After much testing and changing of gravel tyres I have been quite settled on WTB Resolute tyres in 650bx42mm for a while now, but having just worn through a set I was interested to dig into the market for new tyres to test again.
Teravails were new on my tyre radar but looked good. Flicking through the range the Rutlands looked the best suited to my local riding here in the Tweed Valley; a good mix of relatively chunky side lugs for grip on loose, rough gravel with a defined raised centre ridge for on road speed.
The next question was do I go for the 650b x 47mm or 700x42mm but eventually I opted for the 700c. After a long stint on 650bs it was good to go back to remind myself what 700c offers.
Some stats on the Teravail Rutland
700x42mm in the tan wall light and supple casing are a respectable 440gms, which is on the lighter side of average and these are suited to 23mm internals which by coincidence is what my Kinesis Crosslight CX Discs offer. This tan casing is supposed to be lighter, faster, supple but less durable than the more basic versions. All seem to be 60TPI count.
650x47mm come in at 465 grams and with the same 23mm width recommended in Tan wall supple which would’ve been option B for me.
The tyres set up and popped tubeless first time using my Lezyne Pressure Over Drive pump and Stans sealant. A bit of time and a couple of rides was needed for completed sealing around the bead without any overnight air loss, but that’s pretty standard I find. They were pumped to 45psi which is maybe quite hard but my preferred pressure for most riding.
My first thought looking at the overall design and purpose, was that while this looks quite different to the WTB Nano tread pattern, it might be a similar use tyre. I was interested to test this theory because I quite like the ride from Nanos but they really suffer on my rough local gravel riding becasue the proportionally narrow tread section on them exposes the thin sidewalls which gets nicked and punctures too easily. Would the Rutland ride well but perform better? It certainly has a better proportioned tread area for the same overall tyre width and on the same 23mm (internal) rim looks to be a good contact profile. I didn’t measure exact width but they look to be on point and reasonable for a 42mm.
I took the Travail Rutlands out for a few steady rides before absolutely hammering them around my favourite rough gravel route. On one section there’s a steep down and up which is bridged by an angular rocky transition at the bottom. You’re invited to hit this at a crazy speed to get up the other side and therefore it destroys tyres! However I was pleased to find these tyres passed over it unscathed and covered the whole loop with flying colours. After a few long rides i am confident they’re robust enough for these chunky gravel descents which normally eliminate half of gravel tyres I test! For durability only time will tell but initial wear looks nothing unusual. Here is the last quick loop I did, riding on the edge at a rather sketchy 60+kph; https://www.strava.com/activities/2690772742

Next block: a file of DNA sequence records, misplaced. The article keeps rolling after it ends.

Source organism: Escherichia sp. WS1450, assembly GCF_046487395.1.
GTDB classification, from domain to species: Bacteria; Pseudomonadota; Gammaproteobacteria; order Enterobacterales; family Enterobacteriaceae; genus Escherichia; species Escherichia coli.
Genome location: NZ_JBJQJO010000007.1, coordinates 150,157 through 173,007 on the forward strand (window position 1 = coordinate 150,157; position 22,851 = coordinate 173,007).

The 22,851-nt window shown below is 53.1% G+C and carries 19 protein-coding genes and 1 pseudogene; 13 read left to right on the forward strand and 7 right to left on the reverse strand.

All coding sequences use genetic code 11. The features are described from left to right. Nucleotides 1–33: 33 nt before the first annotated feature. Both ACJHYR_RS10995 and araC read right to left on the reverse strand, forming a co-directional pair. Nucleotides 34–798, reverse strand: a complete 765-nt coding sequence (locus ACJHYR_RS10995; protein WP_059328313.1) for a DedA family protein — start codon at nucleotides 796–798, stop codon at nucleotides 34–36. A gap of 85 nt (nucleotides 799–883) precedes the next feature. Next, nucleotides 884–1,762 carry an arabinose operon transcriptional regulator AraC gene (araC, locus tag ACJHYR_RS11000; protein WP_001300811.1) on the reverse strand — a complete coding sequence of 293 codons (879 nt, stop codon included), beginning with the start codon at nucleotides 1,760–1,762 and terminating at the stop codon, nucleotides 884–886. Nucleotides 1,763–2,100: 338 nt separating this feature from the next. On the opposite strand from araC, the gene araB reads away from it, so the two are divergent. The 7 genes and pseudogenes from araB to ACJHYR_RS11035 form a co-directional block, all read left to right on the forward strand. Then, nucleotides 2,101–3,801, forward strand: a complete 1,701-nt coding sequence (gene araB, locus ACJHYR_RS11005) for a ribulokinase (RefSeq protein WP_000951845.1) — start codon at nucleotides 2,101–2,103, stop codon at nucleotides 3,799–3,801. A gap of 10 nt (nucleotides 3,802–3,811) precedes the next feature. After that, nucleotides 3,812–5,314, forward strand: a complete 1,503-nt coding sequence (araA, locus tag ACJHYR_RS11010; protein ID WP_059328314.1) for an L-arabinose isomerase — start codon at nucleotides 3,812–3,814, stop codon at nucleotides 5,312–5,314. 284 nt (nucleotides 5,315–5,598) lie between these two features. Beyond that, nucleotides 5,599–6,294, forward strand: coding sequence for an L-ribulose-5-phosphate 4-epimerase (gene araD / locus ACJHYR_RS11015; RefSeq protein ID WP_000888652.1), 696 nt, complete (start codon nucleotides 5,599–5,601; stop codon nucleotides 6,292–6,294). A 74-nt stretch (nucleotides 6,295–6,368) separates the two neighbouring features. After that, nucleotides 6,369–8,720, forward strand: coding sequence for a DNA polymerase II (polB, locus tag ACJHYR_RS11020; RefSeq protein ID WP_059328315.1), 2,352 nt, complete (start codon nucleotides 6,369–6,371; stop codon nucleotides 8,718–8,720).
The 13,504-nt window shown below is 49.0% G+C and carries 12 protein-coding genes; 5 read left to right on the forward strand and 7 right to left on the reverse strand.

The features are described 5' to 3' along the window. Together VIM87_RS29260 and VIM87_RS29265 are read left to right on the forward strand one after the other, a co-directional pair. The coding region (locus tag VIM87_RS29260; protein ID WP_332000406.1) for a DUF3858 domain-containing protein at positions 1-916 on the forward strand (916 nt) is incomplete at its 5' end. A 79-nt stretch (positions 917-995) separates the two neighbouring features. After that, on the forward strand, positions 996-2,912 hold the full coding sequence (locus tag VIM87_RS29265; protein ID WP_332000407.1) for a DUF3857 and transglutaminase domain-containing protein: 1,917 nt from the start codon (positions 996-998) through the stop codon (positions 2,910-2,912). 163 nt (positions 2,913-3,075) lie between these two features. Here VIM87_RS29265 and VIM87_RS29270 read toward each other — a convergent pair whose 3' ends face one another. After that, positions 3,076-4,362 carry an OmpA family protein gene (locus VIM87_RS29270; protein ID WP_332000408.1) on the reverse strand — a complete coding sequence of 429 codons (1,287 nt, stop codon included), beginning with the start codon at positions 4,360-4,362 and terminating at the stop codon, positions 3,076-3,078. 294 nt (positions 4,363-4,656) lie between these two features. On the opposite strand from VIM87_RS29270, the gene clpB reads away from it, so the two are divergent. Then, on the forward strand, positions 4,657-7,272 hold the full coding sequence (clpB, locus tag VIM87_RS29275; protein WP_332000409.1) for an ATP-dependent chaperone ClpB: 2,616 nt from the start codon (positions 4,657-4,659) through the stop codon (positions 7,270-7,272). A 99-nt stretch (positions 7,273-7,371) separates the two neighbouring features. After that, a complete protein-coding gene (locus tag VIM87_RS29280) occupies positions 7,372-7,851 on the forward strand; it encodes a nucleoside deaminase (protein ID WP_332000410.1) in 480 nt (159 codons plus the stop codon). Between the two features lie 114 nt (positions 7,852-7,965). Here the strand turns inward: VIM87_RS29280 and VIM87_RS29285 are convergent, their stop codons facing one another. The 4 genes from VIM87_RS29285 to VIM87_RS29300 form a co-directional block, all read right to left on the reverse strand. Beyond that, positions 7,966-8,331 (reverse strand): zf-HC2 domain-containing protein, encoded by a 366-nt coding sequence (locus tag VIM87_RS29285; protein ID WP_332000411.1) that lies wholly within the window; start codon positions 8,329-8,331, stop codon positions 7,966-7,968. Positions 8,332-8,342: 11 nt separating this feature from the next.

The cornering on loose gravel and thin mud (for example where a puddle has semi-dried out on a corner) is surprisingly reliable and effective. I actually didn’t feel I found the limit leaning into corners at speed, always being a bit hesitant still on a ‘gravel tyre’. However you can’t have everything and the tyres do feel slower than Resolutes in straight line/accelerating which surprised me a little bit with the reasonably low weight of the Rutlands. Straight line braking at high speed was slower than I might have liked at times. On road they do roll well for the amount of off-road grip and the black tread line from the road cutting through the dusty tyre confirms they roll on the middle raised ridge section well at 45psi. While it is hard to define they do feel fairly ‘Supple’ as claimed when set up tubeless and I could play with lower pressures a bit more.
I have used these tyres for a few months and in a whole variety of conditions and I am confident I really like these tyres, they are a lot of fun, robust and they feel generally planted to the track. I even, for only the second time ever used them as a tubeless tyre for a longer term bikepacking trip. Fully loaded means it exposes weak sidewalls and casings easily and these stayed strong and didn’t even lose any air even after deflating them for the plane and reseating them. If I was racing I might go with something that is a bit slicker like the Teravail Cannonball to aid the acceleration and overall efficient speed rather than grip, but as a reliable ‘go to’ tyre for blasting out my local loops they offer something that is different but certainly no less appealing than my current favourite WTB Resolutes. It is just whether I feel like railing the corners or need quicker acceleration to have fun!